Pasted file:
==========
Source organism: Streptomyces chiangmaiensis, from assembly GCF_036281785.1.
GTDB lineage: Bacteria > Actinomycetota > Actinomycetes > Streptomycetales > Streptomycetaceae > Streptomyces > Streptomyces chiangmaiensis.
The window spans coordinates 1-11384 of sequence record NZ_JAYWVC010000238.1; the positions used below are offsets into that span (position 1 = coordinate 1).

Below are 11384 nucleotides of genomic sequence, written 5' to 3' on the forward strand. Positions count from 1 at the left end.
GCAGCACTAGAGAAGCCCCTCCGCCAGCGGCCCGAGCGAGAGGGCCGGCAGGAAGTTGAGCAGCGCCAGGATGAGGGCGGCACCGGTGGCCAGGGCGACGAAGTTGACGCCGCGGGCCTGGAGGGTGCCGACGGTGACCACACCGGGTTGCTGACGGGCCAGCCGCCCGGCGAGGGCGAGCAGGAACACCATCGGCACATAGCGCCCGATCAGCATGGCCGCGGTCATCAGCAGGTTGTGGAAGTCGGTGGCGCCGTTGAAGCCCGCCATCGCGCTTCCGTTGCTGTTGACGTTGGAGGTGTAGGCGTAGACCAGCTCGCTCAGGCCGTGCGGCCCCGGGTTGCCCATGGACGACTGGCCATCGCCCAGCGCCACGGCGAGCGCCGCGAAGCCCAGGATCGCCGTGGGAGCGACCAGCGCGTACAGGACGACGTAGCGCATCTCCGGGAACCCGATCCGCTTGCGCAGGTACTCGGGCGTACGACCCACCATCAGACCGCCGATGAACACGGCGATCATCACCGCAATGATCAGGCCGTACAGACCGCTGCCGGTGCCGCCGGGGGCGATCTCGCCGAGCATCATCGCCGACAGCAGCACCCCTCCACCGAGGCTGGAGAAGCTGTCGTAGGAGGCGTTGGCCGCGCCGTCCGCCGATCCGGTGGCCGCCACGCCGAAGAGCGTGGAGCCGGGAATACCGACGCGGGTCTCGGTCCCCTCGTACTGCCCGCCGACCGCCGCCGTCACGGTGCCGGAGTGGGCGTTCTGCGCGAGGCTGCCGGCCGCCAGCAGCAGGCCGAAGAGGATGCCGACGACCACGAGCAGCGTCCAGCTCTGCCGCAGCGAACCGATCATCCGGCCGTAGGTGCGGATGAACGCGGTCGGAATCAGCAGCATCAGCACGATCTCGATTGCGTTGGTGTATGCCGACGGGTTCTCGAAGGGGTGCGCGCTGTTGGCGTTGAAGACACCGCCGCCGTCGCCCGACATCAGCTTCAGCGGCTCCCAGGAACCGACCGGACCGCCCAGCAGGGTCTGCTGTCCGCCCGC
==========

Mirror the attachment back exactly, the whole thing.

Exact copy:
Source organism: Streptomyces chiangmaiensis, from assembly GCF_036281785.1.
GTDB lineage: Bacteria > Actinomycetota > Actinomycetes > Streptomycetales > Streptomycetaceae > Streptomyces > Streptomyces chiangmaiensis.
The window spans coordinates 1-11384 of sequence record NZ_JAYWVC010000238.1; the positions used below are offsets into that span (position 1 = coordinate 1).

Below are 11384 nucleotides of genomic sequence, written 5' to 3' on the forward strand. Positions count from 1 at the left end.
GCAGCACTAGAGAAGCCCCTCCGCCAGCGGCCCGAGCGAGAGGGCCGGCAGGAAGTTGAGCAGCGCCAGGATGAGGGCGGCACCGGTGGCCAGGGCGACGAAGTTGACGCCGCGGGCCTGGAGGGTGCCGACGGTGACCACACCGGGTTGCTGACGGGCCAGCCGCCCGGCGAGGGCGAGCAGGAACACCATCGGCACATAGCGCCCGATCAGCATGGCCGCGGTCATCAGCAGGTTGTGGAAGTCGGTGGCGCCGTTGAAGCCCGCCATCGCGCTTCCGTTGCTGTTGACGTTGGAGGTGTAGGCGTAGACCAGCTCGCTCAGGCCGTGCGGCCCCGGGTTGCCCATGGACGACTGGCCATCGCCCAGCGCCACGGCGAGCGCCGCGAAGCCCAGGATCGCCGTGGGAGCGACCAGCGCGTACAGGACGACGTAGCGCATCTCCGGGAACCCGATCCGCTTGCGCAGGTACTCGGGCGTACGACCCACCATCAGACCGCCGATGAACACGGCGATCATCACCGCAATGATCAGGCCGTACAGACCGCTGCCGGTGCCGCCGGGGGCGATCTCGCCGAGCATCATCGCCGACAGCAGCACCCCTCCACCGAGGCTGGAGAAGCTGTCGTAGGAGGCGTTGGCCGCGCCGTCCGCCGATCCGGTGGCCGCCACGCCGAAGAGCGTGGAGCCGGGAATACCGACGCGGGTCTCGGTCCCCTCGTACTGCCCGCCGACCGCCGCCGTCACGGTGCCGGAGTGGGCGTTCTGCGCGAGGCTGCCGGCCGCCAGCAGCAGGCCGAAGAGGATGCCGACGACCACGAGCAGCGTCCAGCTCTGCCGCAGCGAACCGATCATCCGGCCGTAGGTGCGGATGAACGCGGTCGGAATCAGCAGCATCAGCACGATCTCGATTGCGTTGGTGTATGCCGACGGGTTCTCGAAGGGGTGCGCGCTGTTGGCGTTGAAGACACCGCCGCCGTCGCCCGACATCAGCTTCAGCGGCTCCCAGGAACCGACCGGACCGCCCAGCAGGGTCTGCTGTCCGCCCGC